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Endogenous technical change, employment and distribution in the Goodwin model of the growth cycle

Daniele Tavani and Luca Zamparelli


In this paper, we introduce endogenous technological change through R&D expenditure on labor-augmenting innovation in the cyclical growth model by Goodwin (Goodwin, R. 1967. “A Growth Cycle.” In Socialism, Capitalism, and Economic Growth, edited by Carl Feinstein, Cambridge, UK: Cambridge University Press.). Innovation is a costly, forward-looking process financed out of profits, and pursued by owners of capital stock (capitalists) in order to foster labor productivity and save on labor requirements. Our main findings are: (i) Goodwin-type distributive cycles arise even with dynamic optimization, but (ii) endogenous technical change has a dampening effect on economic fluctuations; (iii) steady state per capita growth, income distribution and employment rate are endogenous, and depend on the capitalists’ discount rate, the institutional variables regulating the labor market, and policy variables such as subsidies to R&D activity. Implementing the model numerically to match long run data for the US, we show that: (iv) an increase in the capitalists’ discount rate lowers per-capita growth, the employment rate and the labor share; (v) an increase in workers’ bargaining strength moderately raises the labor share and moderately decreases per-capita growth, while sharply reducing employment: quarterly US fluctuations (1948–2006) in employment and the labor share seem to support this result; (vi) a balanced budget increase in the R&D subsidy also fosters per-capita growth at the expenses of the labor share, even though the corresponding variations might be small.

JEL codes:: E32; O33

Corresponding author: Daniele Tavani, Department of Economics, Colorado State University, 1771 Campus Delivery, Fort Collins, Colorado 80523-1771, USA, Phone: +1 970 491 6657, e-mail:


We thank Corrado Di Guilmi, Duncan Foley, Giancarlo Gandolfo, Codrina Rada, Peter Skott, Rick van der Ploeg, and participants at the EEA Conference 2013 and at the FMM Conference 2013 for very useful comments on earlier drafts. Comments from the Associate Editor and an anonymous referee greatly improved the paper. The usual disclaimer applies.


A Dynamic optimization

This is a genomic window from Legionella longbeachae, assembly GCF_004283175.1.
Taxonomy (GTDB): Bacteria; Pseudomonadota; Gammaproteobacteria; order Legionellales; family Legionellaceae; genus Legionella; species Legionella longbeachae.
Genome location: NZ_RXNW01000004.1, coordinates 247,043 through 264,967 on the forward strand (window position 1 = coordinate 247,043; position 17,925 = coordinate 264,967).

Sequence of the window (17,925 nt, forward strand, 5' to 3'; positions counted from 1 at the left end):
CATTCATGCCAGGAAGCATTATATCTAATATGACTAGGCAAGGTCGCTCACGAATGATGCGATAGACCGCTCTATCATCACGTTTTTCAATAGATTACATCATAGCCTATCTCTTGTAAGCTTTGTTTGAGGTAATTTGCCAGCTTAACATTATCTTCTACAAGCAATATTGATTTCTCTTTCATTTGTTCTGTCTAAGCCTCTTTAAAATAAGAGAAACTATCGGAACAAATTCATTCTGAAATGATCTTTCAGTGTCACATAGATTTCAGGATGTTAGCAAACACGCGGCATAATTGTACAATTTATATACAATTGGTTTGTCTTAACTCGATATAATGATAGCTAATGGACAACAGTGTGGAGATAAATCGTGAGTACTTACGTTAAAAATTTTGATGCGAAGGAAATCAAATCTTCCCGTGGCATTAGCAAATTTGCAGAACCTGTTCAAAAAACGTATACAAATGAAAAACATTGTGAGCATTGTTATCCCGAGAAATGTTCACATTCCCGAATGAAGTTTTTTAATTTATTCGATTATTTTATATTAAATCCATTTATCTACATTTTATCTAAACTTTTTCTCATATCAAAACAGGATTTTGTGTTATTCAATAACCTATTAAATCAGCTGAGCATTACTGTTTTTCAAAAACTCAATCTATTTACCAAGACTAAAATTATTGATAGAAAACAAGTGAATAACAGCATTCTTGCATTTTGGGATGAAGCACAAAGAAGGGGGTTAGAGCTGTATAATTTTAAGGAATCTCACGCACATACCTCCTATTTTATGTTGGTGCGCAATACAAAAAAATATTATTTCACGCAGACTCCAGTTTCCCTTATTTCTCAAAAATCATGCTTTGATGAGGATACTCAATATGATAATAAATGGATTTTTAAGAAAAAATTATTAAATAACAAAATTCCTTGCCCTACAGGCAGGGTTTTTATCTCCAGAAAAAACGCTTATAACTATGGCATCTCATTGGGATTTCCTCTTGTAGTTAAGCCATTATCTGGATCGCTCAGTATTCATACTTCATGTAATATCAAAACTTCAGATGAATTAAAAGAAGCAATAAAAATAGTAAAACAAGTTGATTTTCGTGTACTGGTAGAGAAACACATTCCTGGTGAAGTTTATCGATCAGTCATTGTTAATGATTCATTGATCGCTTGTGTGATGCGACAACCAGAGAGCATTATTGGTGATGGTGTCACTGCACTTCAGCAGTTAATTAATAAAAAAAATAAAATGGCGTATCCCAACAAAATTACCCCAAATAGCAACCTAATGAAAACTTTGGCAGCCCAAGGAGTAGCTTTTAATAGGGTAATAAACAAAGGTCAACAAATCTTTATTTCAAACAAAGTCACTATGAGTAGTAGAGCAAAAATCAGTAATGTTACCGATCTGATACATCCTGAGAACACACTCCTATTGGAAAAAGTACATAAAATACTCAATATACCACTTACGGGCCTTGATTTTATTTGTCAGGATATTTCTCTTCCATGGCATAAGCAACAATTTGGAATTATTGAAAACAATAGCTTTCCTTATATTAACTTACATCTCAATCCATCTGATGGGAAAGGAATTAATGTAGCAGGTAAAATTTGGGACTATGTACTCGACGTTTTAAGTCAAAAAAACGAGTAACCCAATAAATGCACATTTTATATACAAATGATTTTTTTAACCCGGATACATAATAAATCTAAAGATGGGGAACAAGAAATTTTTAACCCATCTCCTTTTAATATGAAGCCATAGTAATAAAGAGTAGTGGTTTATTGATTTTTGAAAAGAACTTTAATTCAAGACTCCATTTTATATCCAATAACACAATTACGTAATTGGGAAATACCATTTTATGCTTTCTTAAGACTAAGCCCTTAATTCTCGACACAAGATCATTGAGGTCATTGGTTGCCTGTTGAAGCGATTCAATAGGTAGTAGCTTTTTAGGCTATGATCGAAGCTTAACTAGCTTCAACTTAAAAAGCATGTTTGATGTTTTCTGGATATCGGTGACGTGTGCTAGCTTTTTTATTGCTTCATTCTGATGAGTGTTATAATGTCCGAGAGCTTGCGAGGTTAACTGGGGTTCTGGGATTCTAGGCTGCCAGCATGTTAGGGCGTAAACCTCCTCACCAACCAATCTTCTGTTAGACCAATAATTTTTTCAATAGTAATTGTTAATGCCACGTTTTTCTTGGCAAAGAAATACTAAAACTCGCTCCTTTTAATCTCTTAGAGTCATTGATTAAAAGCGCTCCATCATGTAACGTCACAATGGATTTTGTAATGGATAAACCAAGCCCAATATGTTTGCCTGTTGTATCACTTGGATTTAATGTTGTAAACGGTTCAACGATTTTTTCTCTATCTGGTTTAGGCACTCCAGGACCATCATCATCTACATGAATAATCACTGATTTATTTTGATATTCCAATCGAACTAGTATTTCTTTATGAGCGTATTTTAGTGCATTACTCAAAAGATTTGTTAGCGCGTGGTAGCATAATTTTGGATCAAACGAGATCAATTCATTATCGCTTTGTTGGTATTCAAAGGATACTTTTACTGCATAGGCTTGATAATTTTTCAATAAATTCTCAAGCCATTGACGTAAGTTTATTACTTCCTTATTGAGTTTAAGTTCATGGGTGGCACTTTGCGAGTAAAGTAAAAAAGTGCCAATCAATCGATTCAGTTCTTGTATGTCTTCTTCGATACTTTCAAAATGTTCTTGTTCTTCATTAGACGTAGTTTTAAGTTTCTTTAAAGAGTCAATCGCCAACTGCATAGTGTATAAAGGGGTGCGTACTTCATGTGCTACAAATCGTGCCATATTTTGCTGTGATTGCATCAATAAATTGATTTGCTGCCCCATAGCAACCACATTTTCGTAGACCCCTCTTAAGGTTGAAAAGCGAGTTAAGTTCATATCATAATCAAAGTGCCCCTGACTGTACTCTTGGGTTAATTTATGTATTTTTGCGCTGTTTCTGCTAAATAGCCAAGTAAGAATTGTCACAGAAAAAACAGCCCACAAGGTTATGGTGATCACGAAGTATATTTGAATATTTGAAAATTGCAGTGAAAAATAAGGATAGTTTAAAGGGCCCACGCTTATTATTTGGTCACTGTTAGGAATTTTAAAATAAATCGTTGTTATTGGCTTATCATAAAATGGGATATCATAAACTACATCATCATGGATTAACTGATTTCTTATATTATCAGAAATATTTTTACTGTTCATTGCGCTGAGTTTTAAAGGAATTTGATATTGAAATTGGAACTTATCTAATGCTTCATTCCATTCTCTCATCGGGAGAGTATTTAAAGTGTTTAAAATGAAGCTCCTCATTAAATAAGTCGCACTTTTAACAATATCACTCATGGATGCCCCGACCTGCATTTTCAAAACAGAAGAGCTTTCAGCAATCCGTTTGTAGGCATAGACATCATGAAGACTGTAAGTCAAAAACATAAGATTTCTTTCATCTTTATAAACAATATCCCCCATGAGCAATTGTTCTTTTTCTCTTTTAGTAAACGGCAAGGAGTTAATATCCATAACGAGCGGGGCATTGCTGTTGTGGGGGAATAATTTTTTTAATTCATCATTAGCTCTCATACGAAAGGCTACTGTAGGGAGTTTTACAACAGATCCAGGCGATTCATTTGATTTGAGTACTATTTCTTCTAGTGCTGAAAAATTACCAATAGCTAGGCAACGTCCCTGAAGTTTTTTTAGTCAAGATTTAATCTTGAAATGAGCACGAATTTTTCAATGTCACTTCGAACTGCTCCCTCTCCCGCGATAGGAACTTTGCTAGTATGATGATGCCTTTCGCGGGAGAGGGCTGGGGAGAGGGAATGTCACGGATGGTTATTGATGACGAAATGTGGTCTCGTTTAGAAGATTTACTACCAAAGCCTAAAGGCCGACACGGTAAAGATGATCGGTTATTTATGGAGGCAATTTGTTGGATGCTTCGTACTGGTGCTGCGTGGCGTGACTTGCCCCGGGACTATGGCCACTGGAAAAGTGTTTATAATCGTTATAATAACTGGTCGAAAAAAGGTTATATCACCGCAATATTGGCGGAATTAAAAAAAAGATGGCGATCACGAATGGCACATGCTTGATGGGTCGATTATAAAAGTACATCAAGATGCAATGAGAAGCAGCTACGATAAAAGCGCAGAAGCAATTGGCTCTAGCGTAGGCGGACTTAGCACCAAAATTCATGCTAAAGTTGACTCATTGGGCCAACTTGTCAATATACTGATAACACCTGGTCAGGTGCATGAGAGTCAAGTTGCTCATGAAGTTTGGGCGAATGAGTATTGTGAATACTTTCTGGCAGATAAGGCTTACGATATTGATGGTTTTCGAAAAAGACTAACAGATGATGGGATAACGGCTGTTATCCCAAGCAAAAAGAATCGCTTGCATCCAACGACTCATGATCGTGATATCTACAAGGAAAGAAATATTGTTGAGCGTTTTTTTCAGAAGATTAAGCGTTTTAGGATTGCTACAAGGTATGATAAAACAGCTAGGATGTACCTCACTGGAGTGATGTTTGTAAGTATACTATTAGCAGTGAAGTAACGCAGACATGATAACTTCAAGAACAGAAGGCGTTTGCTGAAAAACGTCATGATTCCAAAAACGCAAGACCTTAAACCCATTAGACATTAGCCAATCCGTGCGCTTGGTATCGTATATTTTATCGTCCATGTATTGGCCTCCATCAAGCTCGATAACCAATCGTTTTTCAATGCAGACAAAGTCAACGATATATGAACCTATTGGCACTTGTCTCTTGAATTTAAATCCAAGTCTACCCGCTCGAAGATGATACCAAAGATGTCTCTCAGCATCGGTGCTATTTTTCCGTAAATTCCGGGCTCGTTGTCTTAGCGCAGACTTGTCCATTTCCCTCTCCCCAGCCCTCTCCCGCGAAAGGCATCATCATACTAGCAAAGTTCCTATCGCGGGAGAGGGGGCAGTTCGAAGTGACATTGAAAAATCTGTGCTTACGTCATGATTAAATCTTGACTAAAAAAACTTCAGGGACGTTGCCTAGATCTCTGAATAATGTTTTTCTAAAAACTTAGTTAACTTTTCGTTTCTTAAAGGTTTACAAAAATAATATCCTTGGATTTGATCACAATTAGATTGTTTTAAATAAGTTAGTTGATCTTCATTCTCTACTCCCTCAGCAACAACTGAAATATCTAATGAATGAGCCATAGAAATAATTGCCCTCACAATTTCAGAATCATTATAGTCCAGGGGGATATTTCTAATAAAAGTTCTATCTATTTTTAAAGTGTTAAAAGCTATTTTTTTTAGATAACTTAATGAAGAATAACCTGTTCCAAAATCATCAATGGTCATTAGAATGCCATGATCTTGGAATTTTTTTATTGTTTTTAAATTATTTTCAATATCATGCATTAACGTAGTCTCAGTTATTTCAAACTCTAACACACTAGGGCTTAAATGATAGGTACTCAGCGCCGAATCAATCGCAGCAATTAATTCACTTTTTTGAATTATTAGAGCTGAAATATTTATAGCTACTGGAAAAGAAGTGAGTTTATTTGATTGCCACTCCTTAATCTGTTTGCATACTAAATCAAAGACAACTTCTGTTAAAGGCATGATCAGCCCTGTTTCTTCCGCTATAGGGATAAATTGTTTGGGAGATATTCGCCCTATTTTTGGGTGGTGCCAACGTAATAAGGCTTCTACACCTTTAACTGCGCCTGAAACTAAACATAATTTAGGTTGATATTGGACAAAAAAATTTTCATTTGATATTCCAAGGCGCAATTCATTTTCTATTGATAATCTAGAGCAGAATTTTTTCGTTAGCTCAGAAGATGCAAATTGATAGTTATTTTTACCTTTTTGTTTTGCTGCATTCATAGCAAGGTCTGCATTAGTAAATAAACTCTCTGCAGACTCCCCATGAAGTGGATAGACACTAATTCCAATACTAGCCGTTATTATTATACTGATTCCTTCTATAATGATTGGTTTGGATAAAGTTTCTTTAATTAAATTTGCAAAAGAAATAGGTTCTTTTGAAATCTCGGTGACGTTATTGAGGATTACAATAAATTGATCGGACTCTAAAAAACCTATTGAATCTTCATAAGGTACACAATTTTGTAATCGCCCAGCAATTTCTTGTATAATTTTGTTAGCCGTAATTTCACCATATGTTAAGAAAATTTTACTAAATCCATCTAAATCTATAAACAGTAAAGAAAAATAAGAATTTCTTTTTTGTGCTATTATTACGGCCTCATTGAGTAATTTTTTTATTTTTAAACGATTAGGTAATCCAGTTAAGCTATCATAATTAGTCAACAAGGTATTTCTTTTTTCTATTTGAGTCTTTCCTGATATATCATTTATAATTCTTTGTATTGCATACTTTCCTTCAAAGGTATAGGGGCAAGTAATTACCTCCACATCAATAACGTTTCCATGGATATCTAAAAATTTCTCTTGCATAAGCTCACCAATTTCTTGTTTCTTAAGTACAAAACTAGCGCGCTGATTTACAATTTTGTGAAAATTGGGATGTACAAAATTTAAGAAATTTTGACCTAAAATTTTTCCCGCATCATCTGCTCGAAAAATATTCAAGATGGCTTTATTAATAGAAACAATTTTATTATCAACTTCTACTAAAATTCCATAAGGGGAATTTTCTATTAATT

The current-value Hamiltonian is:


where μ, λ are the current-value costate variables. The first order conditions are:

(12)c1=μ(1+τ) (12)
(13)μ(1s)=λϕ[n] (13)
(14)ρμμ˙=μ(B(1ω)δ) (14)
(15)ρλλ˙=μBKw(1A2)+λ(ϕ[n]ϕ[n]n)=μωL+λ(ϕ[n]ϕ[n]n) (15)

plus two transversality conditions: limteρtμ(t)K(t)=0=limteρtλ(t)A(t). From (14), we get ρμ˙/μ=B(1ω)δ, which, given (12), yields c˙/c=B(1ω)(ρ+δ). Next, differentiate log of (13) to obtain:


and use (13), (14) and (15) to find, first:


and then λ˙λμ˙μ=ρμ˙μ(ρλ˙λ)=B(1ω)δ(ϕ[n]ϕ[n](nωv1s)), from which equation (4) follows.

B Comparative steady states

B.1 Discount rate

Start with (R), and totally differentiate it w.r.t. n and ρ to find:


Given φ″[nss]<0 and (8), h[nss](1ρ+δ+ϕ[nss])B)/(1s)h[nss]ϕ[nss]/((1s)B)1<0 implies dnss/<0 Using the definition of φ[nss] and rearranging the previous condition yields

(16)h[nss]1s<h[nss]ϕ[nss](1s)B(1ρ+δ+ϕ[nss])B)1+(1ρ+δ+ϕ[nss])B)1. (16)

From (8), h[nss]/nss(1s)>(1ρ+δ+ϕ[nss])B)1, therefore h[nss]ϕ[nss](1s)B(1ρ+δ+ϕ[nss])B)1+(1ρ+δ+ϕ[nss])B)1=(1ρ+δ+ϕ[nss])B)1(1+ζ)>1, where ζ is an unknown positive scalar. The right hand side of (16) is strictly larger than one so that h′[nss]<1–s is a sufficient condition for dnss/<0.

B.2 Labor market conditions

Rewrite (R) as


to emphasize the role of the conflict parameter σ. Totally differentiate it w.r.t. n and σ to find:


After noting that dhdσ(ϕ[nss](1ρϕ[nss])1s)>0, proceed as in B.1 to find that h′[nss]<1–s is a sufficient condition for dnss/<0.

B.3 R&D subsidy

Totally differentiate (R) w.r.t. n and s to find:


Since ϕ[nss]h[nss](1ρ(γ1)ϕ[nss])(1s)2>0, proceeding similarly to B.1 and B.2 yields h′[nss]<1–s as a sufficient condition for dnss/ds>0.

B.4 On the slope of the N isocline

Our calibrated economy already proves the possibility that the (N) isocline be upward sloping. Here we provide a sufficient condition for the isocline to be downward sloping. Keeping in mind that φ[n]=anχ, differentiate (N) w.r.t. ω and n to find:


Divide the both sides of the previous equation by φ′[nss] to find


Accordingly, h[nss]>(1χ)h[nss]nssdωdn<0. In other words, a sufficient condition for a negative slope of the (N) isocline is that the elasticity of the employment rate to R&D share is larger than 1–χ.


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Published Online: 2014-7-4
Published in Print: 2015-4-1

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